All dental offices know how to post a patient payment in the Dentrix Ledger, but is your office posting payments in the most efficient way? Posting patient payments efficiently can save your office time, result in cleaner accounting and more accurate reporting. 

When posting a patient payment, there are three options in the Enter Payment dialog box you should be aware of that will dramatically affect reports and accounting:


Posting Payments to a Provider

While the default setting is to split a payment by provider, you have the option to post a payment to a specific provider. What does that mean and why is it important? Ideally, the provider of a procedure should have the payment posted to them for that procedure. For example, if Dr. A completed a filling, it’s important that the payment is posted to Dr. A. If Dr. A is paid based on collections, he would not receive credit for the procedure unless the payment is posted to him. 

Similarly, if a patient has an exam with the doctor, and a prophy with the hygienist, the payment should be split between the providers. You will find that your reports will make more sense when payments are posted this way. Do you have inactive providers who still show up on reports, like the Provider AR Totals report, appearing as if they are owed a large balance or have a credit? That’s because payments weren’t being split by provider. If you have this problem in your office, don’t worry! In Dentrix G7.3 there is a feature that can help to correct this issue. The Provider Credit Balances Manager in the Ledger makes allocating provider credits much easier, by providing you with a list of accounts which have provider credits and allowing you to allocate credit balances with just a few mouse clicks.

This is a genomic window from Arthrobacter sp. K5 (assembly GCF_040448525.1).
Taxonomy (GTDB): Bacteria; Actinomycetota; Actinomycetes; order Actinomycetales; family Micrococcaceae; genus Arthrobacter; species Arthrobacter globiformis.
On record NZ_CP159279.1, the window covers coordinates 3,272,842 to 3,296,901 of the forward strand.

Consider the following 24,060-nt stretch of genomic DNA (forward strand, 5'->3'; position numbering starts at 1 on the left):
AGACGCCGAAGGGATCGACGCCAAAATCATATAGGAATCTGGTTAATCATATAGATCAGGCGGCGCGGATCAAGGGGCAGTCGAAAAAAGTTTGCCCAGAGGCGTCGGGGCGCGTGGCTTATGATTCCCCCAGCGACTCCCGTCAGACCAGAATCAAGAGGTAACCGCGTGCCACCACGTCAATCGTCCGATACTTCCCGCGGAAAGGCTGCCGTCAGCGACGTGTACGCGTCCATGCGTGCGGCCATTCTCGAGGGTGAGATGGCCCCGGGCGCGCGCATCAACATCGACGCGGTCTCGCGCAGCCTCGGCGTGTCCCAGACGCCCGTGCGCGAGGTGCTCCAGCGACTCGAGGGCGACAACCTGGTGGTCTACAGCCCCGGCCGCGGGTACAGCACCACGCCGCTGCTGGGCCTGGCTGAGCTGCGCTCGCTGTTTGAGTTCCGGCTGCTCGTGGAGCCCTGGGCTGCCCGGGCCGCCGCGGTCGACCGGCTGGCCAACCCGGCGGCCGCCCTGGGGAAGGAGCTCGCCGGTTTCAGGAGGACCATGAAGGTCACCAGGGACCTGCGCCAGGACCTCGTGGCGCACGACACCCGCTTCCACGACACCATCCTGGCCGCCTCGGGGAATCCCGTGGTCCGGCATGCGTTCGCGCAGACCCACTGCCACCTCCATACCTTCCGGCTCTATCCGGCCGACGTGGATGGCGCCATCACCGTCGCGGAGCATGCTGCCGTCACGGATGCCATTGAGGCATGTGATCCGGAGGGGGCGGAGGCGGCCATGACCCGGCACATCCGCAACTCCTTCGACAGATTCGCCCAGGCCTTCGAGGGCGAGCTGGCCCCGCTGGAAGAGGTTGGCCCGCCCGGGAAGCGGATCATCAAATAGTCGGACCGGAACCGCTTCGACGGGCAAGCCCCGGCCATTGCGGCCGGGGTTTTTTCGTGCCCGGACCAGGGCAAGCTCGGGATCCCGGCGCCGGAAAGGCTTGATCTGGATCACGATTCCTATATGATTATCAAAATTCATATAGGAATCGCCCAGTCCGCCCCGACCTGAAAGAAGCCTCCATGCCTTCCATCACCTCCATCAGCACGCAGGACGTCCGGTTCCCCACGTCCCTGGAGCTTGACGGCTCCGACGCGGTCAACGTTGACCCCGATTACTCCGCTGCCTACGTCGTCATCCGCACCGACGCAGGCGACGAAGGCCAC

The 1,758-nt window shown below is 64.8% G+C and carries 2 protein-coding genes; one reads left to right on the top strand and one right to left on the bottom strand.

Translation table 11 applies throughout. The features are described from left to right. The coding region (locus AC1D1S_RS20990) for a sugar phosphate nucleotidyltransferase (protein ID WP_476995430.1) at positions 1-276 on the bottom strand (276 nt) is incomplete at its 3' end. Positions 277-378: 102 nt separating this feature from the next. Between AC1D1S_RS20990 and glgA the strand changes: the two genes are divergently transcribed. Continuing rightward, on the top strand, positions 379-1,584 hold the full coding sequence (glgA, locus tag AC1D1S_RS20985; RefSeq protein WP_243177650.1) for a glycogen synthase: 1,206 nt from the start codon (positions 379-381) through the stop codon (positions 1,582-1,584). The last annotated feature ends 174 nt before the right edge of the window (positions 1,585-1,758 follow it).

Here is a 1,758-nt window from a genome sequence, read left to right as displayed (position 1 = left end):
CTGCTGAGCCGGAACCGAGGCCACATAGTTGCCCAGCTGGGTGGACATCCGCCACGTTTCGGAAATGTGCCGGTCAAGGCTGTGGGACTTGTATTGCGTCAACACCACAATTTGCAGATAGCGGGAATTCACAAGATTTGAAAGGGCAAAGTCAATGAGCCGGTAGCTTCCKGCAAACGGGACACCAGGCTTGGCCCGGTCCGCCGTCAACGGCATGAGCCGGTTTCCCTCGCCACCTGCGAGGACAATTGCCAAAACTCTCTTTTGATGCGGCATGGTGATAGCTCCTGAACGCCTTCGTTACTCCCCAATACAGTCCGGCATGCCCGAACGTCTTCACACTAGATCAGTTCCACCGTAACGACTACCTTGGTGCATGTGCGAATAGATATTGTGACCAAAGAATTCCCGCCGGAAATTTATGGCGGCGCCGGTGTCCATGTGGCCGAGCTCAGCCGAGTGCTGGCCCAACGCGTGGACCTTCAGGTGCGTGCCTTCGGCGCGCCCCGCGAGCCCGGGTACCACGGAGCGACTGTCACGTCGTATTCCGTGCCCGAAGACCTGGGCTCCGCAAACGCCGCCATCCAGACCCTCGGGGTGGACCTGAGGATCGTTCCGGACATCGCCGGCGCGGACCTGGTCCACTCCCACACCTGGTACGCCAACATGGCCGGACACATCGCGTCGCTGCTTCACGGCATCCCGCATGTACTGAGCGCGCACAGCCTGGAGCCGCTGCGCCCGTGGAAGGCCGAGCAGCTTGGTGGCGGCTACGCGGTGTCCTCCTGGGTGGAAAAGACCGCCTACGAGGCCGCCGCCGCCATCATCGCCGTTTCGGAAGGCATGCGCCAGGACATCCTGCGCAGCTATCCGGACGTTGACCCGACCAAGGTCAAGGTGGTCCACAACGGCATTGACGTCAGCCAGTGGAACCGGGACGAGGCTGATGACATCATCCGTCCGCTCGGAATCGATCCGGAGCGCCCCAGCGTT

Posting Payments by Patient

By default, the selected patient in the Ledger appears as the patient to whom the payment will be applied. You have the option to split the payment by family members, which will allocate the payment between family members who have an account balance. If Split By Family Members is selected, it’s important to know that the payment is posted to the oldest family balance. 

Similar to the way posting payments to providers works, it’s important to post payments for procedures to the patient who actually had them completed. Have you ever had to audit a family account and experienced that finding which patient actually owes for which procedure is like finding a needle in a haystack? This typically happens when payments are posted to the guarantor for all patients in the family. You can correct this problem by allocating credit balances. In Dentrix G7.3, allocating balances doesn’t affect the aging of the account, so you don’t have to worry about aging being altered by making these allocations. 

Choosing a Split Method

When you choose a method for splitting a payment, it determines the way in which payments are applied to the account. There are four options to choose from: